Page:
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At First Sight
We Came Towards The End - For Japan - Don S. Longmore.

Shortly after the end of hostilities in Europe my navigator [Len Buckle] and I came to Woodhall Spa from 239 Night Intruder Squadron at West Raynham. In many ways the move, as with others in the RAF, took us from the sublime to the ridiculous. At West Raynham we had shared a well furnished room, had been well looked after by a very professional batman, and had enjoyed the spacious facilities and the high standard of living provided by a permanent RAF station,

At Woodhall the accommodation was in Nissen huts in very rural surroundings. We shared a hut adjacent to a potato field, with eight other officers. The mess seemed to be overcrowded.

There was, to some extent, a feeling of anti-climax after VE Day. The night flying was, of course, different. Airfield DREM lighting no longer stood out so clearly as it did during the blackout, and the profusion of other lighting, newly evident, could occasionally lead to navigational confusion. We were assigned to “A” Flight and my first 15 minute flight in a MKIV Mosquito was an initial check with the Flight Commander [S/Ldr Topper]. I was not aware of the reason for the check, possibly my total number of flying hours was low compared with other pilots in the Flight. It was the first time I had flown a Mosquito with the spectacle wheel type of control column. Perhaps this was why the landing was not particularly brilliant. The next flight on the same day, this time with the Flight Commander in the driving seat, was a dive bombing demonstration on the Wainfleet target range just off the coast at Ingoldmells. I must say that Bill Topper was most pleasant to fly with and I was pleased to have him as a Flight Commander.

This first dive bombing demonstration showed how the target marking process was carried out. The aircraft was dived on to the target fiom an altitude of about 3000 feet, the standard method used by the squadron for well over a year. Having previously flown aircraft equipped with gun sights it seemed to me rather crude to aim at the target by positioning it in the lower part of the windscreen. However, it appeared to work OK and we soon progressed on to night dive bombing practice using the different coloured target markers for the aircraft involved.

It was not unusual to have up to four aircraft at a time flying round in a circle taking it in tums to dive on the target and release a marker, pulling out of the dive at about 600 feet. To facilitate this the navigator would call out the height continuously throughout the dive. Errors in reading the altimeter would be hair raising of course. These activities were coupled with wind finding exercises to take account of the effect of wind in the dive and on the fall of the marker, and in some cases involved a cross country or North Sea tlight before proceeding to the target area.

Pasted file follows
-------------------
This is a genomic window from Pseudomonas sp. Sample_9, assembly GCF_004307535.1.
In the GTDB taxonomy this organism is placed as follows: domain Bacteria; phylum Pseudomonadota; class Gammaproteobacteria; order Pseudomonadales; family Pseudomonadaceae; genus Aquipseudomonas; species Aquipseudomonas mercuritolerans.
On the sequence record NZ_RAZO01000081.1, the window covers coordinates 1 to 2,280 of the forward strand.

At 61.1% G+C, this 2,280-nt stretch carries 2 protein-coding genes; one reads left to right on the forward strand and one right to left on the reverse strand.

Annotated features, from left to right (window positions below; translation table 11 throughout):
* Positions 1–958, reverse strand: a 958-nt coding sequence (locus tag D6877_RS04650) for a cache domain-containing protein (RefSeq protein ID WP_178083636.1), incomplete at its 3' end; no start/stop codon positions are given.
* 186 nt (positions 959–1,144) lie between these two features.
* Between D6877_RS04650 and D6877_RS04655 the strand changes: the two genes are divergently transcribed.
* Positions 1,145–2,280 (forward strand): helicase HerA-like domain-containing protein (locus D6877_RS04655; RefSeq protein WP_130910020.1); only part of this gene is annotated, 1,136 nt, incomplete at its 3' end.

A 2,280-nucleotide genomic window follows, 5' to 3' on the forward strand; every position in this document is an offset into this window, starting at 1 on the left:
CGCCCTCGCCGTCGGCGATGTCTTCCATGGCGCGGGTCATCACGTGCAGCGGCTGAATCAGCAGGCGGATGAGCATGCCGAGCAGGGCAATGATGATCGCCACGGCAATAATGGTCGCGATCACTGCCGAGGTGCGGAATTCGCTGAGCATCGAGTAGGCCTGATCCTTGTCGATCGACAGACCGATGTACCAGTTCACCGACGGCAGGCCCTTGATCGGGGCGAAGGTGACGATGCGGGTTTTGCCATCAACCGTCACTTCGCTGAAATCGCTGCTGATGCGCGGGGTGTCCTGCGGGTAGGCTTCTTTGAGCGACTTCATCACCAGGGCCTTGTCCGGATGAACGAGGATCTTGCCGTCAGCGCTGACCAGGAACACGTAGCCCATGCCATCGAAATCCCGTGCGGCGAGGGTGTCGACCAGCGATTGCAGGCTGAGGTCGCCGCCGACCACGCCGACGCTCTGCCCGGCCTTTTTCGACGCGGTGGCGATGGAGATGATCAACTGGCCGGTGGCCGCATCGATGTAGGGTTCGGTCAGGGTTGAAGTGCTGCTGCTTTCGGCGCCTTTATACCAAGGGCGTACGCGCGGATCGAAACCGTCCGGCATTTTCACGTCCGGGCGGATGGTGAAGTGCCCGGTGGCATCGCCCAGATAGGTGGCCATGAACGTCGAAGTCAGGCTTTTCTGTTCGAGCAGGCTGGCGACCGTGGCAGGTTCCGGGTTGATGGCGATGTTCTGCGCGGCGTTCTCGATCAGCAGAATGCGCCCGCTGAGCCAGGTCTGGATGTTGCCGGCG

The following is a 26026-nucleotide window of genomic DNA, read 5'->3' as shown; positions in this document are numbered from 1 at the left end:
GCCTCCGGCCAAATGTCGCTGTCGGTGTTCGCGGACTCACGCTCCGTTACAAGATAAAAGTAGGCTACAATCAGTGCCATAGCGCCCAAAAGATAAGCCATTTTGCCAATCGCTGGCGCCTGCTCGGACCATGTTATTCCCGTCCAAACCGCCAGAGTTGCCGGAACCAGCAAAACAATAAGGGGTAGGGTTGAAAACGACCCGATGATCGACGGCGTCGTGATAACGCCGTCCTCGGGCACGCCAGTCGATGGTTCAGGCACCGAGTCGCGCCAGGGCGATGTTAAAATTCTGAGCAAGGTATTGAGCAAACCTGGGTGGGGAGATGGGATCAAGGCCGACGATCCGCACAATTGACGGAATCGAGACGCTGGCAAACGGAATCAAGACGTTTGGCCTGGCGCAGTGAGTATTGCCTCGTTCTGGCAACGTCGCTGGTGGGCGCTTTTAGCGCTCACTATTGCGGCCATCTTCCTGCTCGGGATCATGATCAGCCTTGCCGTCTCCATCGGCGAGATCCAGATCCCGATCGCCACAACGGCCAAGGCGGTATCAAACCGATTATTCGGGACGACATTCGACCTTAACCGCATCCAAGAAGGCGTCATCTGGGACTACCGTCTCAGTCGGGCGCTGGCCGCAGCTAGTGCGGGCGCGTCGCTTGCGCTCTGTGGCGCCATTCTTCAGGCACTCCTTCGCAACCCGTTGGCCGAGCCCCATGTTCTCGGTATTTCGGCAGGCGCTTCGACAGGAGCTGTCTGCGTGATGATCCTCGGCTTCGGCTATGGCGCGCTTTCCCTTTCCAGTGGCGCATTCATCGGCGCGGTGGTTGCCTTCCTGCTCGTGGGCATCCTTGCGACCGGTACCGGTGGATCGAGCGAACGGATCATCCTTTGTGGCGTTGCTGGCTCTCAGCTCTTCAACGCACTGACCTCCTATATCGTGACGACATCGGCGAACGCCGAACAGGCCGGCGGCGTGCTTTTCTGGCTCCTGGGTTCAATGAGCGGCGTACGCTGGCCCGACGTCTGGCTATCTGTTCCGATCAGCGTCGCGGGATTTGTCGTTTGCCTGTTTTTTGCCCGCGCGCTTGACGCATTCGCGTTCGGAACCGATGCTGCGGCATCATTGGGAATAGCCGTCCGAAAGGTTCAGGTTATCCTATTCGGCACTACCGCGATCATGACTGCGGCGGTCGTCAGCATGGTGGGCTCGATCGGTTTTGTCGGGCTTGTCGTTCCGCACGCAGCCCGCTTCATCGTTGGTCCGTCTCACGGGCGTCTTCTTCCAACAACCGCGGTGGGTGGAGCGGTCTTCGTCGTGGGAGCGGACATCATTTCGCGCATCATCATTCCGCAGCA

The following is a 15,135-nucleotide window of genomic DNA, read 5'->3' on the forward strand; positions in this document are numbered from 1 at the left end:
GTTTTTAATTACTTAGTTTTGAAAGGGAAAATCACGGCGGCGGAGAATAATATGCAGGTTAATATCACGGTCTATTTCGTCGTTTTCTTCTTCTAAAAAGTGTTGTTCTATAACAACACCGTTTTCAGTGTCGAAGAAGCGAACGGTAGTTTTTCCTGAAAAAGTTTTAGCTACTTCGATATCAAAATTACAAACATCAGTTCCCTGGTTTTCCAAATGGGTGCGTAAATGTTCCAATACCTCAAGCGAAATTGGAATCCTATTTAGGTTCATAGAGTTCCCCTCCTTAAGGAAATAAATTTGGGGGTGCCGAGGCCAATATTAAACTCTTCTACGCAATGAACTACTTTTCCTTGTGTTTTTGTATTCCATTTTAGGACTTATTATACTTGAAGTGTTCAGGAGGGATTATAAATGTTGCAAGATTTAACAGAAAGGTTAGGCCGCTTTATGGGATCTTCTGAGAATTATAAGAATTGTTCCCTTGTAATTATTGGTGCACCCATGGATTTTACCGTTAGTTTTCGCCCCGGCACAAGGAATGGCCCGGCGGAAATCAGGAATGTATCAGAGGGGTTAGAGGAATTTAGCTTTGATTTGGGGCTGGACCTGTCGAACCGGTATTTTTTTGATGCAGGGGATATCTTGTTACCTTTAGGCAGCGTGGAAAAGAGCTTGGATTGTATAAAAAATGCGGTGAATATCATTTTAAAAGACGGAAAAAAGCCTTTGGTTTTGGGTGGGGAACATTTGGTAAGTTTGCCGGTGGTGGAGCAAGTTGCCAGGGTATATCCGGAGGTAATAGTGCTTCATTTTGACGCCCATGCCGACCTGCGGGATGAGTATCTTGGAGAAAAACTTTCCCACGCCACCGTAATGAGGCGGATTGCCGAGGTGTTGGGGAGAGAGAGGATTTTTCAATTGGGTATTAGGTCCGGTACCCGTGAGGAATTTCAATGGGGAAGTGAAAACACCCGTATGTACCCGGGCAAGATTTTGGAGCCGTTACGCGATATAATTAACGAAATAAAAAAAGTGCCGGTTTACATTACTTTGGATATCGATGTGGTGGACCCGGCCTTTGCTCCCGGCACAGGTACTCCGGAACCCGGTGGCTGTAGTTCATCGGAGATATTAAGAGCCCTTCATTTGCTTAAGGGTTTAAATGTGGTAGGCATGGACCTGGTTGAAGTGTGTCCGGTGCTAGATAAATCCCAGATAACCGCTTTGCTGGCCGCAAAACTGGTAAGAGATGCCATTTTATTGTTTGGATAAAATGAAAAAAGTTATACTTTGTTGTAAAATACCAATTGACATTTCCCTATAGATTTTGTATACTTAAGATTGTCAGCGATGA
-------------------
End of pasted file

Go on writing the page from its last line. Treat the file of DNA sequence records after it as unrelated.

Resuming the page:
From 2lst June to 7th September we flew 34 exercise sorties of various kinds. We had no complete engine failures but Friday, 15th July, involved some apprehension flying a MKXX “K”. The ground running check on the starboard engine ignition was marginally OK, but the engine did not seem to develop full power on the runway. I aborted the take-off at a rather late stage and we came to a shuddering halt in a cloud of dust off the end of the runway. I rechecked the engine and we taxied round and took off successfully the second time. However, when we tested the engine in flight with the starboard magneto switched off the engine failed and the propeller just windmilled. The port magneto was obviously out of action and we returned to base.

On l9th July we were flown by P/O White, in an Oxford, to Marshalls Airfield at Camridge to pick up a MKIV “V” after modification. The take-off was interesting - it was a relatively small grass airfield on the outskirts of Cambridge surrounded by factories and chimneys. The Tiger Moth flying was temporarily suspended for the event.

I have only vague recollections of attending lectures on how to behave if captured by the Japanese and on how to survive if forced down in the jungle.

VJ Day was on l5th August. We subsequently flew two meteorological reconnaissance flights. On the second one to Peterhead, there was no real weather to take note of on the way back and we enjoyed some (unauthorised) low flying along the east coast. The aircraft had occasionally seemed to be slightly unstable on the way up to Peterhead. We were a little disconcerted to hear subsequently that a link was missing from the elevator control, but fortunately for us it had not affected the flying at low level.

We enjoyed the met. reconnaissance flights and readily accepted the opportunity to transfer to 1409 Met. Flight (Transport Command) when 627 was disbanded at the end of September 1945.



D - DZ547 in September 1945. Arrived on the Squadron 5th January 1944, as 'O' was on loan to 692 on its formation until 28th March 1944, and then remained on 627 until disbandment.

Photograph: Don Longmore Collection






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